Gee whiz, this thing is amazing. To the Recommended Accessories list it goes! ->

Well done. 


Back before he became the main photographer for bunches of audio magazines and stuff, Nathan was fiddling with pretty cool audio gear all day long at TouchMyApps. He loves Depeche Mode, trance, colonial hip-hop, and raisins. Sometimes, he gets to listening. Sometimes, he gets to shooting. Usually he's got a smile on his face. Always, he's got a whisky in his prehensile grip.


  • Reply September 14, 2018


    No mention of the previously-reviewed BTR1? 🙂
    Given the nature of the item and its price point, I’d guess this is meant as a cheaper + smaller alternative, correct?

    Is it fair to say, then, that the uBTR doesn’t quite match-up sonically, in-spite of performing admirably? Or are there virtually no differences?

    The fact that the smaller item has forward/back while the BTR1 does not actually tips the balance to the smaller of the two for me!

    • Reply September 14, 2018

      ohm image

      I did forget to mention it. Thank you for reminding me. I’ll put this in. I’ve been using the uBTR day in day out. It’s phenomenal. The BTR1 technically is better – at least measurement wise, but this one is nicer to use.

  • Reply September 14, 2018


    Very useful, thank you!
    (Just realized I typed that the additional buttons do not tip the balance, while I should have typed that they DO! Ooops)

  • Reply September 14, 2018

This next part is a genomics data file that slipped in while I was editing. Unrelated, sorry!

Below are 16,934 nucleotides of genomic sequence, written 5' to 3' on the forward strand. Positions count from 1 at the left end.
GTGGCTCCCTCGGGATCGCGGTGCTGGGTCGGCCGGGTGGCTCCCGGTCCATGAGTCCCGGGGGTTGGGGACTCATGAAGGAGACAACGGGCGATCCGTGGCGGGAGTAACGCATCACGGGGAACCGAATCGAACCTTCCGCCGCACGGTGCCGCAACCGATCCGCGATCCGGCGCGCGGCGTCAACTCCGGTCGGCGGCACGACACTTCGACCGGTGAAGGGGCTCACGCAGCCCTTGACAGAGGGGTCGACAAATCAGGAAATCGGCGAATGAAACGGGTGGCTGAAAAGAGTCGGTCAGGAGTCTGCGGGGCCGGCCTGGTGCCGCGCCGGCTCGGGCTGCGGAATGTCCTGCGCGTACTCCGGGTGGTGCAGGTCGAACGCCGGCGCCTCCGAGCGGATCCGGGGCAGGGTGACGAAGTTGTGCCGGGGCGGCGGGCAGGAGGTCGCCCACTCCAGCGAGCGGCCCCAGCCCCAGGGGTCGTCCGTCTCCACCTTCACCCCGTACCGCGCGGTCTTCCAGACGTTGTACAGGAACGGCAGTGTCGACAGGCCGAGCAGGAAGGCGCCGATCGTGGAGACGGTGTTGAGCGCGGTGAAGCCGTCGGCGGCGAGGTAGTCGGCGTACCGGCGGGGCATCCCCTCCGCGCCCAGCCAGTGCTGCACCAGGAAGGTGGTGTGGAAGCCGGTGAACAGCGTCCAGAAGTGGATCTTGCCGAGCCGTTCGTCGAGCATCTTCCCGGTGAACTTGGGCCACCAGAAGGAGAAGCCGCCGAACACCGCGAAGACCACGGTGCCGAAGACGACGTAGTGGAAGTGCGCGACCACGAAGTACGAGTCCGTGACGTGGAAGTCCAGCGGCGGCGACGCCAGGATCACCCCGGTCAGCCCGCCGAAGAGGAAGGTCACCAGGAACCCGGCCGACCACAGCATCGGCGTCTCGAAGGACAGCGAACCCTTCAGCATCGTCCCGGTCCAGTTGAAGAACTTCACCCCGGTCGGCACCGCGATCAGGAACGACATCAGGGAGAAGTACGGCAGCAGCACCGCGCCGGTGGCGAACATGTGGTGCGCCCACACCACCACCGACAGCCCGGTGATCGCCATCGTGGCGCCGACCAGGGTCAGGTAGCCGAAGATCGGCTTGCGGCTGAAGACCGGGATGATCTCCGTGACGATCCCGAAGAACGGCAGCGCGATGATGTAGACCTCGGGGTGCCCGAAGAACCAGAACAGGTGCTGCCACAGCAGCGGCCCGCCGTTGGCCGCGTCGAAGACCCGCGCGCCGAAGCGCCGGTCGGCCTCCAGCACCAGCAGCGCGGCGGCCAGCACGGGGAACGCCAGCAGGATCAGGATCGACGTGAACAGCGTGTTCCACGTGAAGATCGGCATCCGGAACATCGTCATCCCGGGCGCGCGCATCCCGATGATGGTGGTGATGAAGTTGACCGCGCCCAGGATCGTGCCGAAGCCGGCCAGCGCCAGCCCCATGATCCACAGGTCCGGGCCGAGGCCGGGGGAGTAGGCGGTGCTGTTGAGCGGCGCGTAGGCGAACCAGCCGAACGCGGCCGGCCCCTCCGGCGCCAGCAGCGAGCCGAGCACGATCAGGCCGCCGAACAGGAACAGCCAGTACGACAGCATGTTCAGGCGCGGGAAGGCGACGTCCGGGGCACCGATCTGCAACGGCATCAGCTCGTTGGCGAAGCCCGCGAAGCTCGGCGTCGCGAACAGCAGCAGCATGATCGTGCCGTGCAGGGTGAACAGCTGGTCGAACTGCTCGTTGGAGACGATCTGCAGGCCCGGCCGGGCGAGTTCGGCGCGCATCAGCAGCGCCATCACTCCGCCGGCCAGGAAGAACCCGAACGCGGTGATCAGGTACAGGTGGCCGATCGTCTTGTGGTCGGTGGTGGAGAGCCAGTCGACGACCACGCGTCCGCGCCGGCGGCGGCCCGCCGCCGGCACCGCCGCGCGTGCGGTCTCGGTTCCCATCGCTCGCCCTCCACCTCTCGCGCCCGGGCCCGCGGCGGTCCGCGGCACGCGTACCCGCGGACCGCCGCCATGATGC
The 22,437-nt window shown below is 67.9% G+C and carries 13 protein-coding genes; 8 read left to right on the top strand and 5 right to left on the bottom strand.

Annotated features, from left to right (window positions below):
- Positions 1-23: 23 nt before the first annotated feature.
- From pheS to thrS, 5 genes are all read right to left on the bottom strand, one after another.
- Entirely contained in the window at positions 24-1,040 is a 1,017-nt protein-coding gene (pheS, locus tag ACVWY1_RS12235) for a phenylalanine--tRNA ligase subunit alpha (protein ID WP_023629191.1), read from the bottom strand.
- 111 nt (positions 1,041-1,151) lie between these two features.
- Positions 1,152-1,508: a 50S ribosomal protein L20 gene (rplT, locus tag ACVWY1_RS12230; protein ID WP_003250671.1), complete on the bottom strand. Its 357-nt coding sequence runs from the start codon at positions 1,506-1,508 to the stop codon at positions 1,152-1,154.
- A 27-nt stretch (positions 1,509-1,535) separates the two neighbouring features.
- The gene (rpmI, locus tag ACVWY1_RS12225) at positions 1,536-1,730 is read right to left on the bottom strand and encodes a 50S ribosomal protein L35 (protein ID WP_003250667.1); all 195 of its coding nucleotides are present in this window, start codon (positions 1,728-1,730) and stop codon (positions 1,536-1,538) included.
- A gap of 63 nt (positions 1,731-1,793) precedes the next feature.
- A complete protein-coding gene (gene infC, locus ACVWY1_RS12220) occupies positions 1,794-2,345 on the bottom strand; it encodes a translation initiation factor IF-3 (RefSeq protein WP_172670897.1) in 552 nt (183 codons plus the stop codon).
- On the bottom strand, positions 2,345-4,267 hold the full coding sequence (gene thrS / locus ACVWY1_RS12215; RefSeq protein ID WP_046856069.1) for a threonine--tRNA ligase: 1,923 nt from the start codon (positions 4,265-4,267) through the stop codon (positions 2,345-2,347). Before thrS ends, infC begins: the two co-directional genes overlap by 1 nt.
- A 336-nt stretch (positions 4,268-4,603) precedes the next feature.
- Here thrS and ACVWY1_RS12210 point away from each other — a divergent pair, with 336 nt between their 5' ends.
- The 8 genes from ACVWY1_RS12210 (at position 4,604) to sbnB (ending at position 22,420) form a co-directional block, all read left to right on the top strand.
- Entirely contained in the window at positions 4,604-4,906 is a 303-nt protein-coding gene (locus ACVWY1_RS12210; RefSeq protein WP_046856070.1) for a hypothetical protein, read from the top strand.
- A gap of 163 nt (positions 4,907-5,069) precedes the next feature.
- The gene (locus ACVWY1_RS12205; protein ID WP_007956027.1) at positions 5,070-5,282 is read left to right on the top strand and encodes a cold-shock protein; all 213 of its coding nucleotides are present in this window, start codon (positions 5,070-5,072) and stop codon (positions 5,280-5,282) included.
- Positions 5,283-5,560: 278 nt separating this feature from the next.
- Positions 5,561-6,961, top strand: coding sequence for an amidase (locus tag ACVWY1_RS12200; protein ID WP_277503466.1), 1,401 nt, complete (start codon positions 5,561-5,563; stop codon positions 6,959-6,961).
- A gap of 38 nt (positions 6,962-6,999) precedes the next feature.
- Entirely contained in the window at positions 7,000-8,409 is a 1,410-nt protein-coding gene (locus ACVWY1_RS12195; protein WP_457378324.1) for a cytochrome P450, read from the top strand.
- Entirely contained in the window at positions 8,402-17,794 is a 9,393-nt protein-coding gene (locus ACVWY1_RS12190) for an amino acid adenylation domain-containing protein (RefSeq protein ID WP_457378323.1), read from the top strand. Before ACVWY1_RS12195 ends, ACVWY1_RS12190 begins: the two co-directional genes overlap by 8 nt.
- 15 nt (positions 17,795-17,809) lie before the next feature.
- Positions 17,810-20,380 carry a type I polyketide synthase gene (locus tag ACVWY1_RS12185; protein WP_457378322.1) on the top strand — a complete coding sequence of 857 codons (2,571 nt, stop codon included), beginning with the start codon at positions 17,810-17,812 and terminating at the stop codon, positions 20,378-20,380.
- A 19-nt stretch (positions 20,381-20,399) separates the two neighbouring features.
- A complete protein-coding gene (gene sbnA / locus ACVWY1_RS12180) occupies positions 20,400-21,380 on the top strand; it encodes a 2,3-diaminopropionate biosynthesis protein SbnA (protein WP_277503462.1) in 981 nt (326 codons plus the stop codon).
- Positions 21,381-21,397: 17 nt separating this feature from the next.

Just bought it since I was in the market for a Bluetooth device such as this.

    It’s excellent and your review is spot on. A shame Apple still lags behind with AAC, but it still sounds good via an iPhone. At $30 this is a no-brainer. Just excellent performance. This hissing mentioned is really quite minimal!

  • Reply September 15, 2018

    Christian Baagøe Andersen

    will you guys be reviewing the new btr3 at some point?

  • Reply September 23, 2018


    How the mic perform ? Its good for record or calling ?

  • Reply December 27, 2018


    looking to buy one of these products wondering if you will be reviewing the BTR1K ?

  • Reply December 28, 2018

    Hamish Campbell

    I only have three complaints:

    1. The volume steps are two big (I see the BTR3 has solved this)

    2. The low battery warning is ridiculous. Poor sound quality, strongly accented english and some unintelligible part (presumably mandarin?) at the end.

    3. +/- buttons and next/previous song, you cover this in BTR3 review.

    Other than this it’s been superb for me, and saved me from broken headphone and usb-c jacks on my phone.

    I wonder if there is any possibility of firmware update for complains 2 and 3 ?

  • Reply January 4, 2019

    Tom Karches

    Just got mine today. Don’t see the fit and finish problems that you did. On this one it’s difficult to see the black spring. So far so good.

  • Reply April 28, 2020

    Michael Conner

    Thanks for this review, it helped me make the decision to buy it. Am using it at the moment with an Android phone that has a pretty weak headphone amp; even with transcoding to aptX, it sounds better through the µBTR.